The Detroit Lions have been a solid run defense for most of the 2012 season. While they have been susceptible to the occasional big rush, overall the Lions have held most opposing running backs in check. However, in the fourth quarter of Sunday night's game, the Lions allowed the Green Bay Packers to score what would be the game-winning touchdown with seven straight rushes. Here's what went wrong:
It's third-and-2, and the Packers are running a simple draw. Nick Fairley is the lucky defensive tackle to be double-teamed on the play. Every other defensive lineman is single-teamed and Stephen Tulloch is being blocked by the tight end.
Pretty much every one of the defenders is in pass-mode. The defensive tackles both try to loop around the linemen, creating a huge hole up the middle. DeAndre Levy drifts to his right into coverage and is now realizing that the play is likely a run. But it's too late, as he is already far enough out of position to be out of the play. The only player with a chance to stop this play before an easy first down is Tulloch, but his hesitation has cost him, and Jermichael Finley gets to him before he breaks for the running back.
On the next play, there were no fancy misdirections or delays. The Lions just got straight up outmanned.
This time, it's Sammie Hill (camera left) who is doubled, while the other offensive guard chip blocks Fairley then heads to the second level to take care of Justin Durant. Ndamukong Suh is lined up as a defensive end but is a non-factor on this play.
This screenshot pretty much says it all. Every Lions defender is accounted for and blocked to perfection. The hole to the left is starting to emerge and no Lions player looks to be close to getting off of their block.
When the offensive tackle leaves Kyle Vanden Bosch, he is left being blocked by a tight end. This is the matchup that the Lions need to win. Unfortunately, Vanden Bosch fails to get off the block and, again, there is a huge hole. It is really tough to see a "dominant" defensive line get manhandled like they were on this play against a banged-up Packers offensive line.
Finally, to cap off the drive, the Packers went back to the draw and made it look easy.
The small, extra wrinkle of the play is that the Packers pull the left guard to act as the lead blocker for the draw to the right. Suh was the player to get double teamed on this play, but his aggressive move to the inside allows the right tackle to immediately head to the second level.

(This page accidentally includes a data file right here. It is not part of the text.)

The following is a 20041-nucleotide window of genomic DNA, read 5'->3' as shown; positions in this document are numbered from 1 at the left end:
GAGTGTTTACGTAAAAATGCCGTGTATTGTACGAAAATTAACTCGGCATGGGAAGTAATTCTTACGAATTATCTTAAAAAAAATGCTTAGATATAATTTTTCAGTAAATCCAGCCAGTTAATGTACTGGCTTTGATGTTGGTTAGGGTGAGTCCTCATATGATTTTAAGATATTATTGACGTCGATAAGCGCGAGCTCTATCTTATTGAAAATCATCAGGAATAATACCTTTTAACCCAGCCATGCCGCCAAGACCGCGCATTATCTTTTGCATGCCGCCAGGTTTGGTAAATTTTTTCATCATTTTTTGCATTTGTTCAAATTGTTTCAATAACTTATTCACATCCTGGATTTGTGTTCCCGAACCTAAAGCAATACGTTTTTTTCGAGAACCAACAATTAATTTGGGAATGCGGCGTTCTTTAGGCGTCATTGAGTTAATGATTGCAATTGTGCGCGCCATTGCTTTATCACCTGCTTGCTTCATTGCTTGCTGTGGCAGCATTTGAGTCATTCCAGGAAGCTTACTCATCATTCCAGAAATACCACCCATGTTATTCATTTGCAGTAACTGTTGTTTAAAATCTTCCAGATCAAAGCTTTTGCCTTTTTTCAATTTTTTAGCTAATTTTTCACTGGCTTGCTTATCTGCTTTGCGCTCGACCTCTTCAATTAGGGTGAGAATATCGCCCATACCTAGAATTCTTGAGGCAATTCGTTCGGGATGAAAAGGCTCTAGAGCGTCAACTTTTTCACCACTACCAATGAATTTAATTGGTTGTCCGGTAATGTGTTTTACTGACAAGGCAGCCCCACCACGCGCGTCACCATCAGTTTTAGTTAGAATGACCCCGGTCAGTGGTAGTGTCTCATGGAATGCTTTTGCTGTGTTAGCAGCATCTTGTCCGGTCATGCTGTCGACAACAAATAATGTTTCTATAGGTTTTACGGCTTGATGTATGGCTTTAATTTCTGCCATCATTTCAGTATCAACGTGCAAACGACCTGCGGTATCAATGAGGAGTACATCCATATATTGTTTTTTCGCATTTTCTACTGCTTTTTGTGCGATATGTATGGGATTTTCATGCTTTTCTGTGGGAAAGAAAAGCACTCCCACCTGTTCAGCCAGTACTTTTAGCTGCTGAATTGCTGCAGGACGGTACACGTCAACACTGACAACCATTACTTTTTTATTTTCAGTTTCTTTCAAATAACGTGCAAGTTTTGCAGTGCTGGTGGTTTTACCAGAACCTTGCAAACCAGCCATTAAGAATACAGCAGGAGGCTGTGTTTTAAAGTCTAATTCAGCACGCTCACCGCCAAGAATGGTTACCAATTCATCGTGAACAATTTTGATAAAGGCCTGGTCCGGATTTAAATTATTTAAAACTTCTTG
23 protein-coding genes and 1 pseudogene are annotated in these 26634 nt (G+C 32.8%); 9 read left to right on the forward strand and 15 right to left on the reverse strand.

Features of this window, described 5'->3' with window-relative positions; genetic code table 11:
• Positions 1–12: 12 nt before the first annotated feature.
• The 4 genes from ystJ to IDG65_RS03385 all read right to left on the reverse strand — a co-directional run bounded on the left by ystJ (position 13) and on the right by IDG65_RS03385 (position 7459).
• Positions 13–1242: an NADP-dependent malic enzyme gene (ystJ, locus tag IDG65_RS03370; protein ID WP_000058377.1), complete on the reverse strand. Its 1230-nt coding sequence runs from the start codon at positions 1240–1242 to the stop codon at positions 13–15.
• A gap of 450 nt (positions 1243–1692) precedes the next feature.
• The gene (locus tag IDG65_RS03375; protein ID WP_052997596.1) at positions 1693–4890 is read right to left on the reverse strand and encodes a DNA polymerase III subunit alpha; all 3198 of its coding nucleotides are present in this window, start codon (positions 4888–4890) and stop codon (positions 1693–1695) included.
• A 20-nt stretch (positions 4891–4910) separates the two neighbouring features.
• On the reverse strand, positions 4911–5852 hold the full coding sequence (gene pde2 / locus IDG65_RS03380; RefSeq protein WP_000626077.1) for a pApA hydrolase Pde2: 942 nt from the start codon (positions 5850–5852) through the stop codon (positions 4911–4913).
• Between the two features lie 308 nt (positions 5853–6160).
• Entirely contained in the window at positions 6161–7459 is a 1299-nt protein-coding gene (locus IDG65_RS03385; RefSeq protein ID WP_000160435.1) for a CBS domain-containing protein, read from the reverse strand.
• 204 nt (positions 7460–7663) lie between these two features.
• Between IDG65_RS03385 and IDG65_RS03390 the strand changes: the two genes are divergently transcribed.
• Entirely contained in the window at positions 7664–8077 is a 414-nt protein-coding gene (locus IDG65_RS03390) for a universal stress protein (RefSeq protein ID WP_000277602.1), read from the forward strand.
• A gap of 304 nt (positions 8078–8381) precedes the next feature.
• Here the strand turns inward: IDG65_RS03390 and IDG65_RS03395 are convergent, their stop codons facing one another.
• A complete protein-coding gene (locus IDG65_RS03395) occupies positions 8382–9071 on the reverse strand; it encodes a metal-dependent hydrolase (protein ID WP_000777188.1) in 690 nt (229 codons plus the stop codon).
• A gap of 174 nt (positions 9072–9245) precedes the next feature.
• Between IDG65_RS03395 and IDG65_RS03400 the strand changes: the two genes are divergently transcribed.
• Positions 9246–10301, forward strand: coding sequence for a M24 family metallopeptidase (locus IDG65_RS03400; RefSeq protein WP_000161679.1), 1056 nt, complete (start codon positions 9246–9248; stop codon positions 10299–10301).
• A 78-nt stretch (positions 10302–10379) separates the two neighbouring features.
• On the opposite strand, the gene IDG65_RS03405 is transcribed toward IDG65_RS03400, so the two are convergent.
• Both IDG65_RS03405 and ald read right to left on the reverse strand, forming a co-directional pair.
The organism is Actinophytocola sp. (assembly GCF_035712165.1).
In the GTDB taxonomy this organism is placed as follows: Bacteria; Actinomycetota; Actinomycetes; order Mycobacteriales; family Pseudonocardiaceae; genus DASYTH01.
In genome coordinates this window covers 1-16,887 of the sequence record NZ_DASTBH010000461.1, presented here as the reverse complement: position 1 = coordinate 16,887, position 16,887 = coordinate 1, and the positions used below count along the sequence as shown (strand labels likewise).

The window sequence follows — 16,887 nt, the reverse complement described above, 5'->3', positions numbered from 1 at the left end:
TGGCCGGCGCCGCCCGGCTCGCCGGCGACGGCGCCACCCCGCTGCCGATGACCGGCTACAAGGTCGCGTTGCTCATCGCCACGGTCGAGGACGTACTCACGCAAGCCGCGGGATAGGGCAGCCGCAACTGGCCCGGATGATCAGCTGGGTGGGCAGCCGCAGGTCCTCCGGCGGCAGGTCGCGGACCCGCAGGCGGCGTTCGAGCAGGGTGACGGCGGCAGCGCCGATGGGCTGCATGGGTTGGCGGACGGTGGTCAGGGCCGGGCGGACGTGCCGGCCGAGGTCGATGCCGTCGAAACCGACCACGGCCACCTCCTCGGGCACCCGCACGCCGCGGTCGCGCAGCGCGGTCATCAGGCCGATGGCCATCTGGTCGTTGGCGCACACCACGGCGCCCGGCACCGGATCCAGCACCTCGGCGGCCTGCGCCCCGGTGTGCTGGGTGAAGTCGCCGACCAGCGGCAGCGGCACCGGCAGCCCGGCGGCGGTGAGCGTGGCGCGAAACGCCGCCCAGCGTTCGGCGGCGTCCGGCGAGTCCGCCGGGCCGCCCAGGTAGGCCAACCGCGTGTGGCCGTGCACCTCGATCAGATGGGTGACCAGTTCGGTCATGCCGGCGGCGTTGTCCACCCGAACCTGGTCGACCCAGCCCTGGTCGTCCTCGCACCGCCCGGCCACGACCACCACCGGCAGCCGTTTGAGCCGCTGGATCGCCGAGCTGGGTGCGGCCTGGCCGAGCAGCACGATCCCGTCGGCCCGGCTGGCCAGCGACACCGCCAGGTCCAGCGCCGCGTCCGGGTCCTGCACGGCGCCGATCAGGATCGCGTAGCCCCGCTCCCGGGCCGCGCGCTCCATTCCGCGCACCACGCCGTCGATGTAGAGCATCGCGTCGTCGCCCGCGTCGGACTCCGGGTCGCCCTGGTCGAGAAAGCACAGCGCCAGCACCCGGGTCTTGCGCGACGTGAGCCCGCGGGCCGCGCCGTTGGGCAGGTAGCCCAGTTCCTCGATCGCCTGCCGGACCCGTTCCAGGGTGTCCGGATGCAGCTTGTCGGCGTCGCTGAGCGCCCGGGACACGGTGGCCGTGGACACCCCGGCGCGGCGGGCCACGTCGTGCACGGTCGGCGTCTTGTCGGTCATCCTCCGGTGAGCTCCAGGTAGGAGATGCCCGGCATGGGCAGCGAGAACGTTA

Again, the Packers linemen have gotten in prime position to take out most defenders on the play. The one exception is Levy. DeAndre is licking his lips as the play is heading straight toward him and there's no one in front to stop him. At least, that's what he was likely thinking. However, the pulling guard is headed his way, and Levy never sees him.
The guard executes a perfect cut block and Levy is done. Suh almost works himself back into the play but just can't get there in time. Hidden behind Suh is Tulloch being taken out of the play by the right tackle. The last line of defense, Don Carey, had drifted to the center of the field to play middle-zone, and by the time he realized it was a run, the back was five yards from scoring.
Overall, there were plenty of factors that led to the Packers' success on the ground. First and foremost, it was the Packers' ability to catch the Lions off guard with the draw. The play-fake caused just enough hesitation in the defense for the linebackers to find themselves in vulnerable positions to be taken out of the play. Secondly, the Packers caught the Lions defensive line being overly aggressive. Oftentimes, the Packers' jobs were made easier by Detroit's linemen going into full pass-rush mode, leaving running lanes wide open. Finally, and probably most disappointing, the Lions occasionally were just outmanned. Seeing Lions players get dominated by backup Packers linemen was shocking and terribly disappointing.
Much like the entire team, the Lions rush defense's problems run deep. The defensive ends, the defensive tackles, the linebackers, the safeties: they're all culpable. Obviously, not all need to be replaced next year, but they'll need to perform better.